How to Make Tofu




Tofu is great in so many recipes and easy to make. Along the way you will also make soy milk and have some okara left over. Okara is basically just bean pulp but it is great in breads, burgers, or cookies.

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Step 1: What You Will Need.

You'll need water, 3 cups of dry soy beans and 2 TBSP of Epsom Salt. As an alternative to the Epsom Salt, you may use 75ml of lemon juice. Most of the nicer grocery stores will have the soy beans and you can find Epsom Salt at the pharmacy. 

Food processor or blender, 2 large pots, 1 colander, 1 strainer, and a mesh bag. Instead of the mesh bag you could also use a few layers of cheesecloth. 

*Also note this recipe works doubled.

Step 2: Soak and Blend

Soak 3 cups of dry soy beans over night in the refrigerator. 

RInse the soaked beans and discard any discolored ones if you spot any.

Blend a little at a time with enough water to cover the beans. 

Add the processed beans to your largest pot with 12 cups of water.

Step 3: Stir and Simmer

Stir frequently and simmer for about 20 minutes. This will foam up a bit so be careful not to let it boil over. 

Step 4: Strain Out Milk

Strain into your second pot. Use a spoon to press out as much of the milk as you can. The liquid is soy milk. The solids are okara.

I usually take out a jar or two of soy milk at this point and continue making the rest into tofu.

Step 5: Coagulate

Heat the soy milk back up to around 180 degrees (fahrenheit).

Dissolve 2 TBSP of Epsom Salt in 1 and 1/2 cups of warm water.
(Alternatively you could use 75ml of lemon juice.)

Remove from heat and gently stir together.

In about 5 to 10 minutes the curds will separate.

Step 6: Add to Mold

Your colander with a mesh bag or cloth makes an excellent mold. Skim out curds and pour into mold.

Press down with a small plate and heavy object.

Leave for about 20 minutes.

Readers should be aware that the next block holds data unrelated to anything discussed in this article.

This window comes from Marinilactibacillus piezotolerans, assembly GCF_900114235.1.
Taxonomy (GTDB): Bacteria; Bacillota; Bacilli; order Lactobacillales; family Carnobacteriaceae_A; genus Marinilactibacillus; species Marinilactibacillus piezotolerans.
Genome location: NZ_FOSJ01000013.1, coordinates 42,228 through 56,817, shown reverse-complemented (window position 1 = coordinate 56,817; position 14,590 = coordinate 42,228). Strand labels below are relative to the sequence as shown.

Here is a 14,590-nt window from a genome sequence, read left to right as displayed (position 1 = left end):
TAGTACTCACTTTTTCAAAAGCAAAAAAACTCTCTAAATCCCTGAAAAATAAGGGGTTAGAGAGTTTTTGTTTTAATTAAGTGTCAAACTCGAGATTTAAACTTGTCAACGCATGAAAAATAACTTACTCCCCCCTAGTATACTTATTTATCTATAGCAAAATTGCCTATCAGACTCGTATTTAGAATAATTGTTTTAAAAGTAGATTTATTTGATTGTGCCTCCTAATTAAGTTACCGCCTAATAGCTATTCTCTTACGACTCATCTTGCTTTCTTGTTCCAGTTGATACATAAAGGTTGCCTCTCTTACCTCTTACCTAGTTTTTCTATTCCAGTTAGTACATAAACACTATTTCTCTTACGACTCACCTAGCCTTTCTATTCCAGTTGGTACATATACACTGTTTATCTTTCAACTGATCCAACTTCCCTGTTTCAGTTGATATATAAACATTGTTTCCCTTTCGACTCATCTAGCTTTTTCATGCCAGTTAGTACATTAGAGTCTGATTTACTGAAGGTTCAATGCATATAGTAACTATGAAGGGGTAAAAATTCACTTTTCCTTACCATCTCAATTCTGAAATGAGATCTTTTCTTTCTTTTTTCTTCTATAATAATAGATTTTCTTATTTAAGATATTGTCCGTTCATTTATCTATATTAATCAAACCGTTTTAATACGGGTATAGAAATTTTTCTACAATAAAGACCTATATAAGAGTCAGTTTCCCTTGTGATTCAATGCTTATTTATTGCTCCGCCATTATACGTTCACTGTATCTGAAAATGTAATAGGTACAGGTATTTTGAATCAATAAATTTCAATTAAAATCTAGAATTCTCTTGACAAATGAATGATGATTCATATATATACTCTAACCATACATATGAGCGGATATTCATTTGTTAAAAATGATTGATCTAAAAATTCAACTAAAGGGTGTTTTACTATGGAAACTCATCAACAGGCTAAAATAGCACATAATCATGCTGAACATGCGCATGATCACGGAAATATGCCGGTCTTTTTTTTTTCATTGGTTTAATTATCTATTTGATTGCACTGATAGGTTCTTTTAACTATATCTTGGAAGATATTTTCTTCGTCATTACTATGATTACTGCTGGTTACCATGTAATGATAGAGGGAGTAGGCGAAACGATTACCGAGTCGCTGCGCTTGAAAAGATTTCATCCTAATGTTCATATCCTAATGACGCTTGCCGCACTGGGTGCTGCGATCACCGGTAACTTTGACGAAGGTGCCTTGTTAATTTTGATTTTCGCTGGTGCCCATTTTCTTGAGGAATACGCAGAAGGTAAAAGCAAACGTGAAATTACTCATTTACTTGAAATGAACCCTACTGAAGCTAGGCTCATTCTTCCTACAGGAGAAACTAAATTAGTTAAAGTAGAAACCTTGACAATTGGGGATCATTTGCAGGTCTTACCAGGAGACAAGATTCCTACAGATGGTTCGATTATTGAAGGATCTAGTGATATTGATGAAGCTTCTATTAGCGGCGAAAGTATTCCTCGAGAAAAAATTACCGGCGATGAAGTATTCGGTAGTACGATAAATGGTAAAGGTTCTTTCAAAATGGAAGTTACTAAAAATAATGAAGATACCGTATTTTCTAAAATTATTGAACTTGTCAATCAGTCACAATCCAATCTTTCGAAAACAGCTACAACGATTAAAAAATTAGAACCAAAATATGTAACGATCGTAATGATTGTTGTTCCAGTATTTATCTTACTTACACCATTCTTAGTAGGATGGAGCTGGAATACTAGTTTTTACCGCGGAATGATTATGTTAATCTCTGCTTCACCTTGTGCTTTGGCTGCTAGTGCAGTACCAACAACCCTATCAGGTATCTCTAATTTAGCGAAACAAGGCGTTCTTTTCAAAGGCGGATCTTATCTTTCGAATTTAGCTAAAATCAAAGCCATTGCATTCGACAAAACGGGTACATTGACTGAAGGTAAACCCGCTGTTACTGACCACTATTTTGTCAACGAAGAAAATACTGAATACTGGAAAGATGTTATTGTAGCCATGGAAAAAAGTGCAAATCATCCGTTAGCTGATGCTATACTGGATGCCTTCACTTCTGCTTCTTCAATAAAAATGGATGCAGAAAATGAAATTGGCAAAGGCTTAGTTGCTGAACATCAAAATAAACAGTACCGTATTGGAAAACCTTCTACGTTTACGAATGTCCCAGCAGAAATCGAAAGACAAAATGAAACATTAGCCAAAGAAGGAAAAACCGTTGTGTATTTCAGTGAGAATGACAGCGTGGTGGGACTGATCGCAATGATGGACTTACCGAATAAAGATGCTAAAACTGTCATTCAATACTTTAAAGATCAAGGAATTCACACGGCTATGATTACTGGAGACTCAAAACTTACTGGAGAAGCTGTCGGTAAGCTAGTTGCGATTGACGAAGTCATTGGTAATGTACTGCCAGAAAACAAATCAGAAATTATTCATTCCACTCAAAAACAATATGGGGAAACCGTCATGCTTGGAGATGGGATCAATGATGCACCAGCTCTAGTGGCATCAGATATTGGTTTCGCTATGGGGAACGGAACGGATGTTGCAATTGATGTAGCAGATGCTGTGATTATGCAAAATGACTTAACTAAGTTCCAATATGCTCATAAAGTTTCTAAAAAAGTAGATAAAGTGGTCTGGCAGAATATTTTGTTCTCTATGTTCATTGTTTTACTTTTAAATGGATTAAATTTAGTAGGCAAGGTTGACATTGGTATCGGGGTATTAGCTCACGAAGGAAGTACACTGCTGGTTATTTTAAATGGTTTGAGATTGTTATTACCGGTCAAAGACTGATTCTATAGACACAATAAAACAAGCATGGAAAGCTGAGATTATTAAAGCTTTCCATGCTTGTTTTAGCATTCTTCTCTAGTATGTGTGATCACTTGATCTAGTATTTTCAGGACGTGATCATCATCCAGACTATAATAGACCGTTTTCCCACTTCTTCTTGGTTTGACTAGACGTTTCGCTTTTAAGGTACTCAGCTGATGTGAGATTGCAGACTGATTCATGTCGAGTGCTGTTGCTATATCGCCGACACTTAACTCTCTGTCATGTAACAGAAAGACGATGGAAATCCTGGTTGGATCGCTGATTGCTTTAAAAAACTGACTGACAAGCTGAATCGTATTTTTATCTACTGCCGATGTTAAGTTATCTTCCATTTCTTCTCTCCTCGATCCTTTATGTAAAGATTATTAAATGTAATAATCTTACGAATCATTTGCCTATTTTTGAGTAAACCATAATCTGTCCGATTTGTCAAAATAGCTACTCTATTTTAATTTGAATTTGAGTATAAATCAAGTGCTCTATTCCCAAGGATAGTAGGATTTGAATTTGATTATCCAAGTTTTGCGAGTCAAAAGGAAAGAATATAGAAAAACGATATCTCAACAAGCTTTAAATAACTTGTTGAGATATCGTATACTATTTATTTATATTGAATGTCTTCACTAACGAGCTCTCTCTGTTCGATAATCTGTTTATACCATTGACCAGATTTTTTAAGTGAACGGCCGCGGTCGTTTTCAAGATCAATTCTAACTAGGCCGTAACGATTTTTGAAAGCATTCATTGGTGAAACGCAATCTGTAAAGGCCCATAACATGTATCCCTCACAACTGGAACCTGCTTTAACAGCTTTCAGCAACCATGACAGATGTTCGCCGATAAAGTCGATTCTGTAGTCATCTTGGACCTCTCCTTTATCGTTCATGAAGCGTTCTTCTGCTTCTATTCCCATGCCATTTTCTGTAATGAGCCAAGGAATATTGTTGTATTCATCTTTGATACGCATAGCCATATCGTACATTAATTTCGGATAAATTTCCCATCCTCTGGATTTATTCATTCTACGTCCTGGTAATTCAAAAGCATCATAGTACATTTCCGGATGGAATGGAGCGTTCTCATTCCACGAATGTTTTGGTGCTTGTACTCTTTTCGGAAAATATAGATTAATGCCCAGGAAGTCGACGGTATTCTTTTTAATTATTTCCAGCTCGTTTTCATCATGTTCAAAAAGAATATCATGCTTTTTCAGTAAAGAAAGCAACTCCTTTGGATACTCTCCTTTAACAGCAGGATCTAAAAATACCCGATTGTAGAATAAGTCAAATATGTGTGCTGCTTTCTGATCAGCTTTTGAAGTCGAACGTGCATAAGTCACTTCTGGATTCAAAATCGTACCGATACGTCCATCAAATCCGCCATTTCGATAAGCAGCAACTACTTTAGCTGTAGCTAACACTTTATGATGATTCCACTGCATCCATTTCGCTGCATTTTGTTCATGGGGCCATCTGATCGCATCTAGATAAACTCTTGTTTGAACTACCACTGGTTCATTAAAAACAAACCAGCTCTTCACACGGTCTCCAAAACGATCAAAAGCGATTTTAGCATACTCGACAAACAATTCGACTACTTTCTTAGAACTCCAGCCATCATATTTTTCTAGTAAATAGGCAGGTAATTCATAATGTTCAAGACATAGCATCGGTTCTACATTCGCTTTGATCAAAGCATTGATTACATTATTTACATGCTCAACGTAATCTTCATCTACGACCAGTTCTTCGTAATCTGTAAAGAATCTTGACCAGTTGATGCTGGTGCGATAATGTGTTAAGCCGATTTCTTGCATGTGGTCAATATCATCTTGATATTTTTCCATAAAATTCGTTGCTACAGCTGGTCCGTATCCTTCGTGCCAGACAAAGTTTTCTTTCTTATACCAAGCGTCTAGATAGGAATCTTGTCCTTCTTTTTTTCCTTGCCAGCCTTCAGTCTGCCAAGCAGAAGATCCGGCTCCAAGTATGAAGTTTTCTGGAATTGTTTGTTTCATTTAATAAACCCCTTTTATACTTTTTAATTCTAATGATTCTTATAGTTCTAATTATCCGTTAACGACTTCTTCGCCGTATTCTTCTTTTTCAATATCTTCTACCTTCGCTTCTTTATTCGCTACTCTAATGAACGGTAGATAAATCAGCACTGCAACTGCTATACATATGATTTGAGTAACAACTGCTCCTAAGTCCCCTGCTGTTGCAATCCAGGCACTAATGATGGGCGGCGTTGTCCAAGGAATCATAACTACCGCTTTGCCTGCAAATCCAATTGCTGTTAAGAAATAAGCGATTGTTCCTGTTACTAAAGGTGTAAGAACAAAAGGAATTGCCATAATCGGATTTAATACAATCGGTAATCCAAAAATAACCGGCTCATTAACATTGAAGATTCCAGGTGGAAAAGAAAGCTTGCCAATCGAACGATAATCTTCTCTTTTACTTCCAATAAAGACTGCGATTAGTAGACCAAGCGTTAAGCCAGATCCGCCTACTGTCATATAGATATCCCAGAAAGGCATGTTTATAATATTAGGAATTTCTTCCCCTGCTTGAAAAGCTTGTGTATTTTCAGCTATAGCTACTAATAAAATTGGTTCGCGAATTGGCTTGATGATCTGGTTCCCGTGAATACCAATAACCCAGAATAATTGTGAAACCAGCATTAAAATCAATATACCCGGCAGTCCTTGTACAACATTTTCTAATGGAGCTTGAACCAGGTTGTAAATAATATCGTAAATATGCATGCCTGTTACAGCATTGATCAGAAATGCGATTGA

Step 7: Finished

That's it! You are left with a nice slab of tofu, some soy milk and quite a bit of okara. It gets easier every time.

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195 Discussions


Question 3 months ago on Step 1

What are the benefits of using Epsom salts? Does it affect the flavor? Why would you want to use toxic Epsom salt when lemon juice, lime juice, vinegar or even vegetable renet are healthier easy to find options? I've made a bunch of different types of cheese dairy and non dairy and I've never heard of this. Does it have to do with the fact that tofu is from beans?

1 answer

Answer 2 months ago

Epsom salt (also known as Magnesium sulfate) is common in food and was the most popular coagulant recommended when I was learning to make tofu. I'm not aware of it being harmful, but if you are concerned I have also used lemon juice and mentioned it as an alternative.


Question 4 months ago on Step 5

Can white vinegar be used as coagulant as we do for paneer? And what if we don't seperate okara from the milk?

1 answer

Reply 4 months ago

I'm afraid I do not know the answer to either of those questions. My only advice would be to get it to that stage then split it into smaller batches for experimenting. I'd be interested to hear how it goes.